The use of user generated content by traditional news organisations is growing as digital media becomes dominant in people’s lives, as does the culture of sharing it online on sites like flickr, twitpic and youtube. A good example of this was last week’s dust storms on the east coast of Australia, when news sites were able to harvest content quickly from an incredibly diverse range of locations. As a rule I think that, given proper attribution, this is a good thing, however what about when a news organisation simply re-packages another site’s content en masse?
The Daily Telegraph’s web site has a number of photo galleries linked from the front page, two that caught my attention were World’s most glorious failures and Wierd shoppers at Walmart because they sounded similar to the type of thing you’d expect to find at failblog.org or peopleofwalmart.com. Turns out, that’s because it’s not just similar, it’s the same stuff, repackaged and served up as part of the Daily Telegraph’s website, some of it properly attributed, some not. Ironically, on each of the galleries are links to del.icio.us, digg and other social bookmarking sites which don’t actually point to the photo that you are looking at, but the Daily Telegraph’s front page.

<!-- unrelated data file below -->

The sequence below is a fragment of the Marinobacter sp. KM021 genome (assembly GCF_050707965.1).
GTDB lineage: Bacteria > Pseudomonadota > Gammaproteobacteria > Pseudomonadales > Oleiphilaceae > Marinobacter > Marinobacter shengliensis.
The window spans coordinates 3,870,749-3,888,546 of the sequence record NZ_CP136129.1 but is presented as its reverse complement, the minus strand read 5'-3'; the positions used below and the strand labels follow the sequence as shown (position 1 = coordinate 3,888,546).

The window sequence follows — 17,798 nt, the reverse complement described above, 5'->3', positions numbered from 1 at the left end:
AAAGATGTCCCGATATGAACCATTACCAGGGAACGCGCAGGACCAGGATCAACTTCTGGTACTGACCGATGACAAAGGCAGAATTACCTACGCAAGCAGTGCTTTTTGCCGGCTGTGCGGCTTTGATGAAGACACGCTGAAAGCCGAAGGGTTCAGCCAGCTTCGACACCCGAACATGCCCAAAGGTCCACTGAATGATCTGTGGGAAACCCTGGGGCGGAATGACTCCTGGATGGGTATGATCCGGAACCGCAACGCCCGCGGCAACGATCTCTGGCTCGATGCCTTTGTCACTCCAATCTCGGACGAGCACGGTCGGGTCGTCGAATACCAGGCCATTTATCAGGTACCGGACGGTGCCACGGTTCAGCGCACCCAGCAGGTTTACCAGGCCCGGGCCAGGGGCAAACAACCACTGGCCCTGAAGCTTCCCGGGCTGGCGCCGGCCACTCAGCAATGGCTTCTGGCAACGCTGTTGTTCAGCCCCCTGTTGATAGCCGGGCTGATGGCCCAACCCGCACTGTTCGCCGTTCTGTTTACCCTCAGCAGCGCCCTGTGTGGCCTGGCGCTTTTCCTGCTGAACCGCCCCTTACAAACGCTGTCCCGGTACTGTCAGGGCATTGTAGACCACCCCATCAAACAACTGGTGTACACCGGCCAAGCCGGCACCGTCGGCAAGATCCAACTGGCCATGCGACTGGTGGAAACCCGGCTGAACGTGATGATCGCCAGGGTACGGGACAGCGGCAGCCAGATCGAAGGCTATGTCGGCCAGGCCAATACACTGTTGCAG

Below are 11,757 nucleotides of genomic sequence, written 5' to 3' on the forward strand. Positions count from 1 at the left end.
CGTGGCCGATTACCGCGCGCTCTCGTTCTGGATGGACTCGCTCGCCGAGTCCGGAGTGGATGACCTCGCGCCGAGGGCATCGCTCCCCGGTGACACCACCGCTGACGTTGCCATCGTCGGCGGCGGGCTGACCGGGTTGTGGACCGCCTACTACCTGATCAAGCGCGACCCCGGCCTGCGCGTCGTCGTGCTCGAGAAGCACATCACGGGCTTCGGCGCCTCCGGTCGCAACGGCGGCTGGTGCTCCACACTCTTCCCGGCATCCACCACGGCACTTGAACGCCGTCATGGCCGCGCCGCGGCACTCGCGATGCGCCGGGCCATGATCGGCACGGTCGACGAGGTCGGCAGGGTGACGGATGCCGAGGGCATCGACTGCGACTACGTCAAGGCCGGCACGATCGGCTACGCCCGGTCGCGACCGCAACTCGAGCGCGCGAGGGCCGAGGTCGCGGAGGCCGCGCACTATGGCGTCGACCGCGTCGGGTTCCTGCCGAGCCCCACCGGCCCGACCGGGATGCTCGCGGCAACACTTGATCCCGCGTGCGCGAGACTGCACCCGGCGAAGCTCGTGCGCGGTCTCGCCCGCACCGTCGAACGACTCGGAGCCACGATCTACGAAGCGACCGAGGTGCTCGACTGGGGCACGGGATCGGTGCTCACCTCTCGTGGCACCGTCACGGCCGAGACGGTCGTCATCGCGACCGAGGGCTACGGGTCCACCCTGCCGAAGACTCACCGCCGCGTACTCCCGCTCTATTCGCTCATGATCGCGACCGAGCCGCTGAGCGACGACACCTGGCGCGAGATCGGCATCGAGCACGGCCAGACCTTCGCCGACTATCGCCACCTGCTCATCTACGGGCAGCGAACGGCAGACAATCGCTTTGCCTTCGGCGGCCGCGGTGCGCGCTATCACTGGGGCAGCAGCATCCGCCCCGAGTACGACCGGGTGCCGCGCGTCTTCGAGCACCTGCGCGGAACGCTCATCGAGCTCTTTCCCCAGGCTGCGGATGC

By serving the photos up in this fashion News Limited gets to keep their readers from going to an external site, but is it an ethical way to use someone else’s content?